Historic Grumblethorpe on Germantown Ave. built in 1744 (photo source: www.nj.com)
Herb Garden (in April) off of the kitchen with sundial
I began my internship with Grumblethorpe in April with the task of bringing some order to the herb garden, designing a pollinator garden for the students who come to learn about caterpillars and butterflies,
and to add signs and design a brochure for visitors.
It has evolved into a mystery solving expedition for me:
What plants were grown here by the Wister family historically?
and how to exemplify the fantastic exploration and scientific
curiosity with weather, rare plants, minerals, bees, forests, and astronomy
that was a part of the Wister homestead?
A vegetable and formal bed beyond, with the ancient Ginko tree on the left
Formal bed with boxwood-border bed and pergola gates
The observatory Charles Wister built
After reading Suzanne Wister Eastwick's compilation of the family garden records,
the mystery only deepened with descriptions of family ties to Academy of
Natural Sciences collections, the first person recollections of the wild garden filled
with collected orchid and fern species from the Wissahickon,
the "Beemaster" with 25 hives who brought a swarm 9 miles to the house in a wheelbarrow,
the amateur astronomer who built an observatory to watch eclipses and the transit of Mercury,
as well as the interest in meteorology, designing of iron rain gauges and clock-making.
Chickens looking for a bite to eat
Side path around original stone wall
Mixed greens in the high tunnel for farmers market Saturdays
The family kept meticulous records of the garden plantings and designed lush,
colorful and hardworking gardens for the family and animals.
I began searching for historical descriptions of the garden from visitors and found
a few photographs of the garden in its earlier days:
Today the garden is well maintained and much effort has been put into
bringing it back to it's former glory. The gardens were overrun with overgrown and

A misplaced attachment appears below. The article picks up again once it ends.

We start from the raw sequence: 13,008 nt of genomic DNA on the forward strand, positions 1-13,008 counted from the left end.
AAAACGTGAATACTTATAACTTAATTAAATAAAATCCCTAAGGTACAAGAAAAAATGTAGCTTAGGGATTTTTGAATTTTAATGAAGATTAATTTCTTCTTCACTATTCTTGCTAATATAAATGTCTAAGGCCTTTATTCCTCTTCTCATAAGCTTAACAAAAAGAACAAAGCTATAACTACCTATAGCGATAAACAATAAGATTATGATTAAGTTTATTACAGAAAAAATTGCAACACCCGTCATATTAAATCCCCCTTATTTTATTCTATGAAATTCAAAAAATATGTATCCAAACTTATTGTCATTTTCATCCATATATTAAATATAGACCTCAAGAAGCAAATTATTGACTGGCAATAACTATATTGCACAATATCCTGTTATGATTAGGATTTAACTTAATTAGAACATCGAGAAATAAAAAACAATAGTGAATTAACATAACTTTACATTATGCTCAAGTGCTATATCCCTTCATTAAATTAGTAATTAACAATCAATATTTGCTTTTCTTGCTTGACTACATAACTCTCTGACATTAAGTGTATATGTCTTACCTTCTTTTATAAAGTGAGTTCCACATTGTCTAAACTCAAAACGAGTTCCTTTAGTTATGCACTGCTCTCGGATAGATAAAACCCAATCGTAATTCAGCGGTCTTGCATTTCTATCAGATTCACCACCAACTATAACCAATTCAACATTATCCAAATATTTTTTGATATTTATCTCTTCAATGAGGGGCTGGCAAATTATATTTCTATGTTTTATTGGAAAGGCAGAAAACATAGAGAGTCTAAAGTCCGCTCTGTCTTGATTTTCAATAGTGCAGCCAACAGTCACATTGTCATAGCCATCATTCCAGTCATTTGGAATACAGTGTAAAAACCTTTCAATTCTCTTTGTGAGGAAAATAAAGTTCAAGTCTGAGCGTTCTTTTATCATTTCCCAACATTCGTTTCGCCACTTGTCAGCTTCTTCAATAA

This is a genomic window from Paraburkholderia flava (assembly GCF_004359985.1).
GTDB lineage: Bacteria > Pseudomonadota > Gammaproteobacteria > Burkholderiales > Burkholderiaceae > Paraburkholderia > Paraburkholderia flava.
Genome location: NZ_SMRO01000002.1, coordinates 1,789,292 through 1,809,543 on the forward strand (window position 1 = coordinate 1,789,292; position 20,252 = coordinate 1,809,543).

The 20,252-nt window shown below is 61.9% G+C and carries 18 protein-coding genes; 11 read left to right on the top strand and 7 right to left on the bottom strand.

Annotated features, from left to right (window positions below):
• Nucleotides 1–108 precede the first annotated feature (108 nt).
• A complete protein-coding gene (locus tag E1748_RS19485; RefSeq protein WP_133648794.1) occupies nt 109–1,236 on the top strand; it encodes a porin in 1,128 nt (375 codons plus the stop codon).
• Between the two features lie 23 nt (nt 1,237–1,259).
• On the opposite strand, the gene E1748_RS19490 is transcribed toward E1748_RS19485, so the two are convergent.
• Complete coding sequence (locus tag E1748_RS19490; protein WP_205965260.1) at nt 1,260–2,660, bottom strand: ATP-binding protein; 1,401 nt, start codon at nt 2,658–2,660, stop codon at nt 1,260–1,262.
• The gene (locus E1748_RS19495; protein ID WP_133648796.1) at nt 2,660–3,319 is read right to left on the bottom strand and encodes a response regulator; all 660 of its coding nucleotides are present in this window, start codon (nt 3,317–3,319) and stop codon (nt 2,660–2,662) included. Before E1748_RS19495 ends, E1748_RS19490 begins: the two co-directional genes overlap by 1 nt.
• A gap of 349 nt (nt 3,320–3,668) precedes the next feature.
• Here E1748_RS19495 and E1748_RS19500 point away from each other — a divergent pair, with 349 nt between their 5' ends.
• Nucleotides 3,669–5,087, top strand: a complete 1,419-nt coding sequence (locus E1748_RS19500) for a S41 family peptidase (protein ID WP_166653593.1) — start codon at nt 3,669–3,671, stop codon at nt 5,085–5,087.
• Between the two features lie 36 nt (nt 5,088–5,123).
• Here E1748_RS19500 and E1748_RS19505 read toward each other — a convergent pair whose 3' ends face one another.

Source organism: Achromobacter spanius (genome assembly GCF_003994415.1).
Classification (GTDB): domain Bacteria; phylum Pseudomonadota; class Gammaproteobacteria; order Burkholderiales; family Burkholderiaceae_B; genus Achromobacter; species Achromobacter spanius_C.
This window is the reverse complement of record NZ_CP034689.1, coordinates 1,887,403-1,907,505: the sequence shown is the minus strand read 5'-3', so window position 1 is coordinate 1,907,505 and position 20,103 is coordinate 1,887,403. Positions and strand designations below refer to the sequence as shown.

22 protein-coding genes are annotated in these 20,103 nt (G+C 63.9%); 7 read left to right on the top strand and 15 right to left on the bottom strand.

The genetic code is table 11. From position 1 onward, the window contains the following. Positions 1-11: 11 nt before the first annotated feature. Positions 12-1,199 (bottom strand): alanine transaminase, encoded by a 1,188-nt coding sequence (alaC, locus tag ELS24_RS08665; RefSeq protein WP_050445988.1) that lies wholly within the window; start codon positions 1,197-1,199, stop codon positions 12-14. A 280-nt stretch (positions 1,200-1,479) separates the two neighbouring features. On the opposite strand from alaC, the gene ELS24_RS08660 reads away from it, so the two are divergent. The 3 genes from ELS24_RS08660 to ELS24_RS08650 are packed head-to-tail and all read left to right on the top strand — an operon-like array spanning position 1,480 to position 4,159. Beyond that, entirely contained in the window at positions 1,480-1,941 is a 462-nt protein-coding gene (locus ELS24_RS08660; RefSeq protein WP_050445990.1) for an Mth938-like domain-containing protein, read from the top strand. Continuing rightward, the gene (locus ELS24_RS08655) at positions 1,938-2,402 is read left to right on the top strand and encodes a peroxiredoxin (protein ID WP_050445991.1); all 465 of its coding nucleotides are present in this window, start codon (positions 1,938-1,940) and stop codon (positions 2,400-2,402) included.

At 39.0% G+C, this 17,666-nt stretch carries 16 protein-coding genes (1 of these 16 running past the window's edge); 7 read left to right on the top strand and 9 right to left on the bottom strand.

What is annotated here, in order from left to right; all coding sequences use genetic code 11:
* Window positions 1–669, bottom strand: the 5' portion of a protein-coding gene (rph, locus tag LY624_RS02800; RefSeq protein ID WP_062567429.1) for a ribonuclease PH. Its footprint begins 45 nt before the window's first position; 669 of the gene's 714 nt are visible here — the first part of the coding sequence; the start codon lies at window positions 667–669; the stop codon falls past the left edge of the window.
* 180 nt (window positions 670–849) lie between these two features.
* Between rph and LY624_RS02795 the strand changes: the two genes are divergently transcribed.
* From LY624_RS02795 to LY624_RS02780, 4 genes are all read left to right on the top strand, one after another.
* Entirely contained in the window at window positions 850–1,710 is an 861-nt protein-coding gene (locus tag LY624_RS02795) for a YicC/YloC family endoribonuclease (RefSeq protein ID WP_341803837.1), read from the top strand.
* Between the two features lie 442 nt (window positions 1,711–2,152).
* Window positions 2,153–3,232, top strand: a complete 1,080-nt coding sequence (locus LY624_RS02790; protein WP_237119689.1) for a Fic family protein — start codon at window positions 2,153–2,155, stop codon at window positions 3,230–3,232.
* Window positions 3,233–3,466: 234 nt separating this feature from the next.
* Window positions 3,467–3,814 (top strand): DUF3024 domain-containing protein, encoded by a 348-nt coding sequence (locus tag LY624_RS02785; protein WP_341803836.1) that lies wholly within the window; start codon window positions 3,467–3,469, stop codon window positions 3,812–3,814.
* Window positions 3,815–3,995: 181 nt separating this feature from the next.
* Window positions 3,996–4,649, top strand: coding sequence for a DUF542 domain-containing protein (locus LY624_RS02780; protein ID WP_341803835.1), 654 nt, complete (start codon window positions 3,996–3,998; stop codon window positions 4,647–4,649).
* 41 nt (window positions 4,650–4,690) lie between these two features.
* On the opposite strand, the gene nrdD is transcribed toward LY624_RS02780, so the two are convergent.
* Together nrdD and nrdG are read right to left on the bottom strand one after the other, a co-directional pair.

invasive species before dedicated staff and volunteers worked to
restore the grounds as the home had been restored.
Today the gardens are a mix of historic formal beds, kitchen herb gardens and crop
beds for the fruits and vegetables grown for market by staff and teens.
The produce is sold at market on Saturdays, starting May 25th.
Herb Garden (in May)
Aster along house wall (bushy aster?)
Fence lined with hostas
Bee zone with new wall of bee balm
Potatoes students and I planted a few weeks ago (second row)
Three sisters spiral with high tunnel behind
The experience has been great, mixing historical investigation with
plant identification and design with education. As more plants came up this Spring,
I recognized the species from my research into colonial garden favorites
or species mentioned in the Wister archives.
I'm also getting to apply all of the information I garnered this semester
in my public horticulture class with Eva Monheim:
from talks on plant and insect relationships with
Doug Tallamy to medicinal and culinary uses of
herbs and foraged plants with Tama Matsuoka Wong.
Future home of the pollinator garden for birds and native insects
Look for more updates as the season continues and the seedlings
I started in the high tunnel get planted in the beds. I can't wait for market to start
and start trying some of the hand-cranked ice cream or handmade jams!
Here is more on the market, though this posting is woefully old, the information is pretty accurate:
For some basics on the house: